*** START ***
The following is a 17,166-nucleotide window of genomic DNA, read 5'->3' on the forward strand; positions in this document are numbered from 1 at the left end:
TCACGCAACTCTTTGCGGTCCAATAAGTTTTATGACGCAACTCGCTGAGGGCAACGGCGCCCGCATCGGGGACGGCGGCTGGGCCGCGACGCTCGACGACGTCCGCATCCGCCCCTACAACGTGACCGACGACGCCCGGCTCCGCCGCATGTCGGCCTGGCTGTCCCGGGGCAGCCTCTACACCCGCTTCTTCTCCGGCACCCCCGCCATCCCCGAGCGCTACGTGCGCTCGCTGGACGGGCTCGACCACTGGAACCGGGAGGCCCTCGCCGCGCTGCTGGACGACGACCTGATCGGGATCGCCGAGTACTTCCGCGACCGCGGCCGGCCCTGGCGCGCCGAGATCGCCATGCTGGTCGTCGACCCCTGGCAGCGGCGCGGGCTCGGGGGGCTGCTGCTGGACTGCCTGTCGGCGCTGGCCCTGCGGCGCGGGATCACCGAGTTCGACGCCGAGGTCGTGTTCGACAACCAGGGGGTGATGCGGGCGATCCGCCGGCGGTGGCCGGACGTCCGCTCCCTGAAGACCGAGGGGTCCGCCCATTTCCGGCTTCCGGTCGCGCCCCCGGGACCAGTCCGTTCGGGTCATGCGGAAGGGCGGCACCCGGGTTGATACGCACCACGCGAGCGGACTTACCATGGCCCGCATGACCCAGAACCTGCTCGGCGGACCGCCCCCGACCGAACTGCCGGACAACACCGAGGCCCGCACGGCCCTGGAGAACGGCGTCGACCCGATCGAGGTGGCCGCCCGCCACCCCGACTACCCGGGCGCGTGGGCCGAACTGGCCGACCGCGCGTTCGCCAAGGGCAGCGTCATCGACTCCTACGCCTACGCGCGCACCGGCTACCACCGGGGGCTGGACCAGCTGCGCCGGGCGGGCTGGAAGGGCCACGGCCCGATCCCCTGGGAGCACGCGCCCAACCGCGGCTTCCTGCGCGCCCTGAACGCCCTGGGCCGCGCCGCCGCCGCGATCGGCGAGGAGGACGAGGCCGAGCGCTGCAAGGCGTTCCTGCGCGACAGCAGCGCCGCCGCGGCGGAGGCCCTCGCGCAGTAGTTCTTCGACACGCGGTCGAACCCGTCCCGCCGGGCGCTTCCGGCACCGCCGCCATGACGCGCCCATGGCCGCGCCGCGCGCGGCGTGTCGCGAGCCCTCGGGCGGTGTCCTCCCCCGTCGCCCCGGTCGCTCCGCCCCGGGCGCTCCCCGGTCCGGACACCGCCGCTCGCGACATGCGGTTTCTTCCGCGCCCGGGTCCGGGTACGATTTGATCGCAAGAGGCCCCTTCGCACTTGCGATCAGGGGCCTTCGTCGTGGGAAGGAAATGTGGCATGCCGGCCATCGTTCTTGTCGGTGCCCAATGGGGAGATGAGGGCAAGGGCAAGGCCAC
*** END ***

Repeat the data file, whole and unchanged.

The following is a 17,166-nucleotide window of genomic DNA, read 5'->3' on the forward strand; positions in this document are numbered from 1 at the left end:
TCACGCAACTCTTTGCGGTCCAATAAGTTTTATGACGCAACTCGCTGAGGGCAACGGCGCCCGCATCGGGGACGGCGGCTGGGCCGCGACGCTCGACGACGTCCGCATCCGCCCCTACAACGTGACCGACGACGCCCGGCTCCGCCGCATGTCGGCCTGGCTGTCCCGGGGCAGCCTCTACACCCGCTTCTTCTCCGGCACCCCCGCCATCCCCGAGCGCTACGTGCGCTCGCTGGACGGGCTCGACCACTGGAACCGGGAGGCCCTCGCCGCGCTGCTGGACGACGACCTGATCGGGATCGCCGAGTACTTCCGCGACCGCGGCCGGCCCTGGCGCGCCGAGATCGCCATGCTGGTCGTCGACCCCTGGCAGCGGCGCGGGCTCGGGGGGCTGCTGCTGGACTGCCTGTCGGCGCTGGCCCTGCGGCGCGGGATCACCGAGTTCGACGCCGAGGTCGTGTTCGACAACCAGGGGGTGATGCGGGCGATCCGCCGGCGGTGGCCGGACGTCCGCTCCCTGAAGACCGAGGGGTCCGCCCATTTCCGGCTTCCGGTCGCGCCCCCGGGACCAGTCCGTTCGGGTCATGCGGAAGGGCGGCACCCGGGTTGATACGCACCACGCGAGCGGACTTACCATGGCCCGCATGACCCAGAACCTGCTCGGCGGACCGCCCCCGACCGAACTGCCGGACAACACCGAGGCCCGCACGGCCCTGGAGAACGGCGTCGACCCGATCGAGGTGGCCGCCCGCCACCCCGACTACCCGGGCGCGTGGGCCGAACTGGCCGACCGCGCGTTCGCCAAGGGCAGCGTCATCGACTCCTACGCCTACGCGCGCACCGGCTACCACCGGGGGCTGGACCAGCTGCGCCGGGCGGGCTGGAAGGGCCACGGCCCGATCCCCTGGGAGCACGCGCCCAACCGCGGCTTCCTGCGCGCCCTGAACGCCCTGGGCCGCGCCGCCGCCGCGATCGGCGAGGAGGACGAGGCCGAGCGCTGCAAGGCGTTCCTGCGCGACAGCAGCGCCGCCGCGGCGGAGGCCCTCGCGCAGTAGTTCTTCGACACGCGGTCGAACCCGTCCCGCCGGGCGCTTCCGGCACCGCCGCCATGACGCGCCCATGGCCGCGCCGCGCGCGGCGTGTCGCGAGCCCTCGGGCGGTGTCCTCCCCCGTCGCCCCGGTCGCTCCGCCCCGGGCGCTCCCCGGTCCGGACACCGCCGCTCGCGACATGCGGTTTCTTCCGCGCCCGGGTCCGGGTACGATTTGATCGCAAGAGGCCCCTTCGCACTTGCGATCAGGGGCCTTCGTCGTGGGAAGGAAATGTGGCATGCCGGCCATCGTTCTTGTCGGTGCCCAATGGGGAGATGAGGGCAAGGGCAAGGCCAC